02 "Baby" 2:57
03 Independence Day 3:45
04 Waiting For A Miracle 2:56
05 Total War 3:47
06 On The Beach 3:40
07 Monkey Pilot 4:23
08 Real Story 3:44
09 Map Of The World 3:49
10 Postcard 4:08
  Bonus Tracks
11 Home Is The Range 3:33
12 We Were 4:11
13 Ju Ju Money 4:15
14 Work 4:07
15 Independence Day (Demo) 3:04
16 Real Story (Demo) 3:42
17 Target Talk (Demo) 3:40
18 Living In (Demo) 3:57

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Sleep No More, the second Comsat Angels album, is a confident follow-up that contains a tighter and more cutting version of Waiting for a Miracle's alluring insularity. Going by "Eye Dance," the torrid opener, one might expect a more aggressive affair, but that's not necessarily the case. However, the dynamics of the album become increasingly perceptible with each play, and the slowest, austerest passages begin to seem as intense as the few that slam and punch. With the exception of "Restless," a mood piece of harmonic flickers, light whispers, and low throb, the album is driven by Mik Glaisher's booming drums, which were recorded in a manner -- near a lift shaft, to be precise, with microphones placed on six surrounding floors -- that makes the album wholly enveloping and, occasionally, imposing. The subject matter: not a big surprise, given the title of the album, with further adventures in malfunctioning-relationship purgatory, along with topical matter like "Dark Parade" (about the volatile hostage situation at the U.S. Embassy in Tehran), a song that hardly repeals the level of turmoil expressed elsewhere. Regardless of the continued strength in the songwriting, it's impossible not to get caught up in the album's sounds. The title track overwhelms with its swirling layers of guitar and keyboards over an unchanging drum pattern. The storming "Goat of the West" wastes no time in whipping itself into a controlled frenzy of churning guitars, punishing drums, and bewildered vocals. While it's not as easy to enjoy as Waiting for a Miracle, it's that kind of album that requires some mental preparation , Sleep No More is certainly more powerful, and it's also a greater achievement. Here, the Comsat Angels became one of the era's most exceptional bands.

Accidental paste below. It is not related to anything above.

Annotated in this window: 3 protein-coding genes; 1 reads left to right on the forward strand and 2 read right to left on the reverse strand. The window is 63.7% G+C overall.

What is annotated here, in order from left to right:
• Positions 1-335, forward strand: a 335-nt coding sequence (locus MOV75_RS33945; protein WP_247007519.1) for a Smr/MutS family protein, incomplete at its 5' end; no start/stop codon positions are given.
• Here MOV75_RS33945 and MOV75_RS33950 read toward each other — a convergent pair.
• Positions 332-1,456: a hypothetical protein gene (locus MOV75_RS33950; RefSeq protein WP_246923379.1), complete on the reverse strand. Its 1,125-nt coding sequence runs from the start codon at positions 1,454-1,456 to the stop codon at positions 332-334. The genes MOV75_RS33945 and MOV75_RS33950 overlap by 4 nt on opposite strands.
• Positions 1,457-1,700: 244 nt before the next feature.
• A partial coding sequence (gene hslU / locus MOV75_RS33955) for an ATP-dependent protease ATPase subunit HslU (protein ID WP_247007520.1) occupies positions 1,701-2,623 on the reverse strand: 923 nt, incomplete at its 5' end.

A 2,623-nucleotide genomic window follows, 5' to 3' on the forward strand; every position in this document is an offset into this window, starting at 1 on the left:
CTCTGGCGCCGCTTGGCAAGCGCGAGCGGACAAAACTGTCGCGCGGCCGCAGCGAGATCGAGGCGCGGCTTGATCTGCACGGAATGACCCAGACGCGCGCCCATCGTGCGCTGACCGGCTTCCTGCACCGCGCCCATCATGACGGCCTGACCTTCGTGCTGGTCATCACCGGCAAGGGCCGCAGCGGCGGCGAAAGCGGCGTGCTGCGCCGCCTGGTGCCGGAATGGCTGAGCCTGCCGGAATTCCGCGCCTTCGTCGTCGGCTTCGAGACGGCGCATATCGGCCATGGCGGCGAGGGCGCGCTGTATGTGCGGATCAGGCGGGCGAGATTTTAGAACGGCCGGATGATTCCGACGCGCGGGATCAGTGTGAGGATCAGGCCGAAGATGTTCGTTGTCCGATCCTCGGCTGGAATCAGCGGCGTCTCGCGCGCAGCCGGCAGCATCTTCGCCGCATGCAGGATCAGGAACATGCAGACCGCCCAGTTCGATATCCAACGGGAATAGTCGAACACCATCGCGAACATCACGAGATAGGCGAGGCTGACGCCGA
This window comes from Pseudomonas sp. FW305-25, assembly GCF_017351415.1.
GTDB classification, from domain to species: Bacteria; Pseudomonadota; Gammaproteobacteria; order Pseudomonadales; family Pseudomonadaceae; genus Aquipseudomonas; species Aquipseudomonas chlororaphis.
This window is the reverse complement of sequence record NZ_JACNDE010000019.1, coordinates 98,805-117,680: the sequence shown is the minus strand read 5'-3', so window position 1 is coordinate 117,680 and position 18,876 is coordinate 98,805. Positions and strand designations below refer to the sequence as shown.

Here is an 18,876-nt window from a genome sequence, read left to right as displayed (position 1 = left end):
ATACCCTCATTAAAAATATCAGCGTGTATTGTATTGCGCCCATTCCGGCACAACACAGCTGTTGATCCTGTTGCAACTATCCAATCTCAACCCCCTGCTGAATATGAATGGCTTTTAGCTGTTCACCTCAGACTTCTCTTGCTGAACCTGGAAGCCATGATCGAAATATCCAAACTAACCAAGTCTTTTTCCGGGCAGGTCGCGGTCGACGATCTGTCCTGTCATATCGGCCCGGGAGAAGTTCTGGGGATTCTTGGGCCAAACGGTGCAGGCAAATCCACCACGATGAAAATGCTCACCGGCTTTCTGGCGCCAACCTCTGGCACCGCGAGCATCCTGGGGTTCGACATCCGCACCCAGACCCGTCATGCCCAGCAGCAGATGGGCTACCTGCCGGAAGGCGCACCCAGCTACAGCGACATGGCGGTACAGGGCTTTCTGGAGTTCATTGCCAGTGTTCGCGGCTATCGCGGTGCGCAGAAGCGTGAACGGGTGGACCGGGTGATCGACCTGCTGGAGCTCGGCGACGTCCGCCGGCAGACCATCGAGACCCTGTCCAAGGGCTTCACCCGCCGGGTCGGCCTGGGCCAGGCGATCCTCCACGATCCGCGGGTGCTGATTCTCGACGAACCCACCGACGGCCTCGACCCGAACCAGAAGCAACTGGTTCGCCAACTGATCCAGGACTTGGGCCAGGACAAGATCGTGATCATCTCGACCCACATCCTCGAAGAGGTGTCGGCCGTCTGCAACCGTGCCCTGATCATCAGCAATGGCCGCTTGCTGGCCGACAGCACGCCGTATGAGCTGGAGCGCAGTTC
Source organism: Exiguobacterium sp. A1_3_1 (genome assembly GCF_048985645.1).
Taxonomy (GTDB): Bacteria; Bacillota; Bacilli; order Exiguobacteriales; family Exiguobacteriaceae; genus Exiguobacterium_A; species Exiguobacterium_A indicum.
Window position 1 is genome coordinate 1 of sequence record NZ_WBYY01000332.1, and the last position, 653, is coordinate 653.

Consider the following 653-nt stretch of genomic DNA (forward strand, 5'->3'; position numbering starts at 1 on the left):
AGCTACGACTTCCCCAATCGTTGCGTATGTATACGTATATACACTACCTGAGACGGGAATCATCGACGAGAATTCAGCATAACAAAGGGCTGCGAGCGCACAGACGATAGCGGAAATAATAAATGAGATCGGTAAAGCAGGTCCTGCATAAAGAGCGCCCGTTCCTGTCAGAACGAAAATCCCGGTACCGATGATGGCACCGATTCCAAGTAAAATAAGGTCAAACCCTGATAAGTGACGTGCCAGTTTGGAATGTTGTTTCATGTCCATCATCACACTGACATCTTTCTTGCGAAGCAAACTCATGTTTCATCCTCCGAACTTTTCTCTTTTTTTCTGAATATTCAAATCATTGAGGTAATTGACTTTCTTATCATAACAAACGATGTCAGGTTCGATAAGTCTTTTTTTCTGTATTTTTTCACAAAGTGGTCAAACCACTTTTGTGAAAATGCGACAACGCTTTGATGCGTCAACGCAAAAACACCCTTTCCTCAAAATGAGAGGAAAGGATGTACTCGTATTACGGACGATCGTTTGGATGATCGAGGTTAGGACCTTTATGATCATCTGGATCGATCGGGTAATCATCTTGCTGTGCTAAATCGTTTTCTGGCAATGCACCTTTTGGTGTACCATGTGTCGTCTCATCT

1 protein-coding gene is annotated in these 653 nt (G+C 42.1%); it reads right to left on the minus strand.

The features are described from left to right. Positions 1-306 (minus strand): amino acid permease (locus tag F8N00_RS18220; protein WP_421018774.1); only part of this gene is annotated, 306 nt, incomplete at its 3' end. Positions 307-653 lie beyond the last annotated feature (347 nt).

The Comsat Angels - Sleep No More (439mb)

01 The Eye Dance 3:42
02 Sleep No More 2:51
03 Be Brave 3:49
04 Gone 3:27
05 Dark Parade 5:08
06 Diagram 3:53
07 Restless 3:14
08 Goat Of The West 3:23
09 Light Years 4:24
10 Our Secret 4:10
bonus
11 Eye Of The Lens 4:04
12 Another World 4:40
13 At Sea 4:26
14 Mass 3:47
15 Dark Parade 1 (Demo) 5:01
16 Goat Of The West (Demo) 4:08
17 Be Brave (Demo) 3:50
18 Gone (Alt. EP Version) 3:14

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Just like their Time Considered compilation of BBC sessions, Unravelled is an indispensable, fresh look at this fabulous group. This time it's more recent vintage -- 1993 Dutch radio -- radical acoustic reworkings of songs old and new, "plus an extra three-track fully plugged session." The first nine cuts are stripped down to the barest essentials, mostly My Mind's Eye songs. Stephen Fellows' mature tunes and soulful singing carry the day even more assuredly than when backed by full-on echo guitar and super bass/drums, as evidenced by tinkling looks at "Field of Tall Flowers" and "Beautiful Monster." Even better, old ones from their 1979-1982 glory period sound as piercing as ever. A cover of the Rolling Stones' "Citadel" is better realized than the 1985 version, and "Cutting Edge," a cut from their "rock comeback" Chasing Shadows -- after a decent but ill-advised two-LP dance-pop period that's ignored here (fine with us) -- turns out to be the most stirring number "unravelled," the piano as luxuriant as if you were sitting on the stool next to Andy Peake. There's also the fine "SS100X" (nice riff), and the three "fully plugged" ones cap things off in furious fashion, the stunning "My Mind's Eye" beaten to a red pulp, and "Driving" and "Shiva Descending" as big as a bonfire. If you don't have My Mind's Eye, their best LP since Fiction, that's cheaper and easier to find by virtue of its U.S. release on Caroline. After that, Time Considered and Unravelled are as crucial, some of the most intense listening demanded of anyone.


The Comsat Angels - Unravelled (Dutch Radio Sessions 93-94) (255mb)

01 After The Rain 3:52
02 Always Near 3:18
03 Beautiful Monster 2:41
04 Cutting Edge 5:02
05 Field Of Tall Flowers 3:17
06 SS100X 3:49
07 Our Secret 3:53
08 Storm Of Change 4:21
09 Citadel 3:48
10 Driving 4:20
11 My Minds Eye 3:38
12 Shiva Descending 4:11

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10 comments:

bobbysu said...

thank you so much

zoon777 said...

many thanxx!

Anonymous said...

Agree with you that they should have been huge.Rate Chasing Shadows higher than you do. Anyway, thank you very much!

drfeelgoed said...

Thanks a lot! I'd been looking for those Dutch radio sessions for years, almost impossible to get!

Anonymous said...

I Love to see these re-uped.
Please.
Thanks in advance
Ben

Anonymous said...

thank you for the comsat angels, but the link for "waiting for a miracle" leads to ""fiction". a true miracle, isn't it?

julio

Anonymous said...

MIRACLES! MIRACLES!

just tried the link another time, now it works correct. Great! THANK YOU!


julio

Gianni Zhivago said...

Could re-up these and all the other Comsat Angels. Cheers

Anonymous said...

Hi Rho, I know the albums aren't here, and never have been, but it is the correct band regarding the links. Is there any chance you have The Glamour and My Mind's Eye by the Comsat Angels and if so could you possibly upload them? Thank you very much for your blog regardless of the outcome for this request.

robgronotte said...

I'd love a reupload of "Unravelled". thanks!